Late last week the derailment of five Dakota, Missouri Valley & Western Railroad engines took the life one railroad worker and injured another. The train derailment seems to have been caused when the base beneath the railroad tracks collapsed. This caused the engines to tip; two of those engines ended up falling below the tracks and onto the banks of Turtle Creek. One railroad worker involved in the accident died at the scene, and an injured colleague was taken to a Bismarck hospital.
Railroads are required by the Federal Employers Liability Act (or “FELA”) to provide a safe place to work for their employees. News of last week’s derailment raises a concern about the safety of the workplace for the railworkers at that site. Railroads are required to inspect and maintain their tracks. Failure to do so is a breach of the duty that FELA imposes – the duty to provide a safe work environment for railroad workers. That requirement was put into place because of the importance of rail to our country, and in response to the numerous injuries sustained by rail workers during the 1800s and 1900s. Rail is still very important to our country and, unfortunately, railroad workers still sustain injuries on the job. For that reason, FELA remains in force.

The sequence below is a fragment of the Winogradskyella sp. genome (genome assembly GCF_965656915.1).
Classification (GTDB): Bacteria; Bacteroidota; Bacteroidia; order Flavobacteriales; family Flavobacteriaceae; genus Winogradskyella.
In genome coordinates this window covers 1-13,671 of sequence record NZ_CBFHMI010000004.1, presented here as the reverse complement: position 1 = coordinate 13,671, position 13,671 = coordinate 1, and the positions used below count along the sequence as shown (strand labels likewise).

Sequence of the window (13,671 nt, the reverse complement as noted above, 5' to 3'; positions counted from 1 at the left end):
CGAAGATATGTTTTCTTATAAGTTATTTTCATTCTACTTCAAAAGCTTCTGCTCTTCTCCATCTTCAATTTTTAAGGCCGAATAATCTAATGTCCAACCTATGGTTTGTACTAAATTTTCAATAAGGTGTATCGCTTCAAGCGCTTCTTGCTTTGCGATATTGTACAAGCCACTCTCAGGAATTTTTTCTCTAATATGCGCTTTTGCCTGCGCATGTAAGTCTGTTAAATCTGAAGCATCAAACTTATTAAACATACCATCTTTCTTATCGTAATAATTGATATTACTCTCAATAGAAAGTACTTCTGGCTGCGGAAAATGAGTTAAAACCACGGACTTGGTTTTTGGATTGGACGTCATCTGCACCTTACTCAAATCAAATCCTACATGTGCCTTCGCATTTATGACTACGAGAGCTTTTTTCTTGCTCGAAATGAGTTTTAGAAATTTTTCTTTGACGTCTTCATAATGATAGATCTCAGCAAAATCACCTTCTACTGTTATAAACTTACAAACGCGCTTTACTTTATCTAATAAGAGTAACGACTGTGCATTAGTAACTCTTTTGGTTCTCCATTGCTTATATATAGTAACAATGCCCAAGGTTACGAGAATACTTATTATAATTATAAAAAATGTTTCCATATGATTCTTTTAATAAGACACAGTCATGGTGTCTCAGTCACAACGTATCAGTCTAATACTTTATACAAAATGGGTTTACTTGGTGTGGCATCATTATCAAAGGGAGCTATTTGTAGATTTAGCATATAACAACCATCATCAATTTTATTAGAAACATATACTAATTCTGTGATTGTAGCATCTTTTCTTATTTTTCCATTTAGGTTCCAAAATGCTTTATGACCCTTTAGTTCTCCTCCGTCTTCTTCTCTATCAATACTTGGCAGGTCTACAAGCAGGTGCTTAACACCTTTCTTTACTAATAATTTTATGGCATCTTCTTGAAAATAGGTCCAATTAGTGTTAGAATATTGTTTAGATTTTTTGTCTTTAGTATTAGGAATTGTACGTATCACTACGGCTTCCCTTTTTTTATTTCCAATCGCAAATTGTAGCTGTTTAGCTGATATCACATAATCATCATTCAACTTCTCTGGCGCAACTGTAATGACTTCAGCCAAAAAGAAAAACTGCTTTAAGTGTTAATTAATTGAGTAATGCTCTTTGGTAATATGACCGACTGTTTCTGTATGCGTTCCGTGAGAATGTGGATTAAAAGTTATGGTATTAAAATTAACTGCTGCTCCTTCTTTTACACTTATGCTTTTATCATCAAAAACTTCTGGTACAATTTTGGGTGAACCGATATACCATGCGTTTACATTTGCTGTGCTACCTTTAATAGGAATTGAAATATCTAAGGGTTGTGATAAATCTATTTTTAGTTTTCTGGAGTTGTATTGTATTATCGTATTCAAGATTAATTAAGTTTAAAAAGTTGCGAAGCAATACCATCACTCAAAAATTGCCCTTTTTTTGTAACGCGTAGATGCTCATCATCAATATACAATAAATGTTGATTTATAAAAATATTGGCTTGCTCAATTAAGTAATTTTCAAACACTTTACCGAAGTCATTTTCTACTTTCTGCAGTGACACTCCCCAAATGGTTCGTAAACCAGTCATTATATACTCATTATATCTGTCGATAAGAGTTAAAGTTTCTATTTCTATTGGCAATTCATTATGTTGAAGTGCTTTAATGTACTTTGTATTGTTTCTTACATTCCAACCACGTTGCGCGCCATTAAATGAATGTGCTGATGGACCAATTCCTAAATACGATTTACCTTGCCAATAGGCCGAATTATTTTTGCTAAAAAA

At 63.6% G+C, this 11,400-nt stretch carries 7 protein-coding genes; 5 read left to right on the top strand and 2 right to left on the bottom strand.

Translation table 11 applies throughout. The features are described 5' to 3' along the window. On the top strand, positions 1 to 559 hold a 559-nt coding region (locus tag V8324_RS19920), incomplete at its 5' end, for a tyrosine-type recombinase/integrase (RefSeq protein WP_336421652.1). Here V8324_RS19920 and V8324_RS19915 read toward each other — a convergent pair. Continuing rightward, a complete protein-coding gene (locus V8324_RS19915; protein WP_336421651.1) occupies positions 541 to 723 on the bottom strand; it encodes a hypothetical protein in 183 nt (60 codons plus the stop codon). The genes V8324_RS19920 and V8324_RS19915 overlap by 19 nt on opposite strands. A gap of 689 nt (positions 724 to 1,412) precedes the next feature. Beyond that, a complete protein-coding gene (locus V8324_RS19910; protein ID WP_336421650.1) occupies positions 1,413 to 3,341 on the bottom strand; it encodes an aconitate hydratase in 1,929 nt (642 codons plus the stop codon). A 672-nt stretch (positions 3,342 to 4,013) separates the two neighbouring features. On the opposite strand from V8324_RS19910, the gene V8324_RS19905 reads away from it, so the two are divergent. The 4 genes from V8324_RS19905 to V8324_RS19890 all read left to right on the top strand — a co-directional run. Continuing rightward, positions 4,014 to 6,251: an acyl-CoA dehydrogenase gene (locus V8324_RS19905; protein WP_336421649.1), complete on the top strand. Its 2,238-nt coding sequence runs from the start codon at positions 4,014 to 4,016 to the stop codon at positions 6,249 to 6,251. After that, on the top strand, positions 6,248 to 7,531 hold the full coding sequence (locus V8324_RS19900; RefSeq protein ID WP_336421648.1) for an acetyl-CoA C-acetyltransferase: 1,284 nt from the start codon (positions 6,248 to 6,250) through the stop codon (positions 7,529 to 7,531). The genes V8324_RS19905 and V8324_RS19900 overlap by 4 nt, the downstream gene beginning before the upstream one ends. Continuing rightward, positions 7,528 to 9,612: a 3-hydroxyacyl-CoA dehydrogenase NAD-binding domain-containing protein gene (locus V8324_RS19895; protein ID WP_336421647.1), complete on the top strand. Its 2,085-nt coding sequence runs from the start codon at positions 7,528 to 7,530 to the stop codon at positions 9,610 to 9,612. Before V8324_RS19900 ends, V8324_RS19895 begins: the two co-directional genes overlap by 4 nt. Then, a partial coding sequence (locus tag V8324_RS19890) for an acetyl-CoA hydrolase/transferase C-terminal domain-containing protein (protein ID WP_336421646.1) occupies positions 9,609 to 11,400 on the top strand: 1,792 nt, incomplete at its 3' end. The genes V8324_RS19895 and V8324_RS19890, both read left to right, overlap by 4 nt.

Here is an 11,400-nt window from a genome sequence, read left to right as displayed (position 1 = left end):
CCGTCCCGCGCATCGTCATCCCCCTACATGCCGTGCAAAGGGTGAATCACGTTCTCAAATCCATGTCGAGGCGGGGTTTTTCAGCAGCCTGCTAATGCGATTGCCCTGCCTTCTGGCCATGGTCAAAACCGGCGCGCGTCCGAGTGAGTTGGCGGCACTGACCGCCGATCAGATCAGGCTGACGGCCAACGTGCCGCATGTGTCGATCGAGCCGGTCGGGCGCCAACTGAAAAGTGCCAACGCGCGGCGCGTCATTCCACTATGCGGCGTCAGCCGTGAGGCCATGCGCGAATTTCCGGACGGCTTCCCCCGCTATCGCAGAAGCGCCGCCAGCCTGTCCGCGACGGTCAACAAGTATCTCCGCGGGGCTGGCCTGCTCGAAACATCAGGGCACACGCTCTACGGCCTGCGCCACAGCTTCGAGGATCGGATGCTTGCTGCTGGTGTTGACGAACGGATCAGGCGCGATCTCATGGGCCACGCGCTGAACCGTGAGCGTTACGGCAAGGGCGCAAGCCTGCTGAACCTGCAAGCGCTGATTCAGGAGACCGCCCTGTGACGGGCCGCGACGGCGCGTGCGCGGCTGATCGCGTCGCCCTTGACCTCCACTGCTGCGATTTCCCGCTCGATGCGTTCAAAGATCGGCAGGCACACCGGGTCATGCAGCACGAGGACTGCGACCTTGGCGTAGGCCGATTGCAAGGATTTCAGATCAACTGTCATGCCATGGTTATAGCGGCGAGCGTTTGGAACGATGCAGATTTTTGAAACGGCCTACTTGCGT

In order for the families and victims of this accident to be compensated, all that they would have to prove is that the railroad was negligent in maintaining the workplace. If the derailment was in fact caused by deficiency in the road bed which supports the tracks, the railroad should be liable under FELA for the injuries and death caused by this derailment.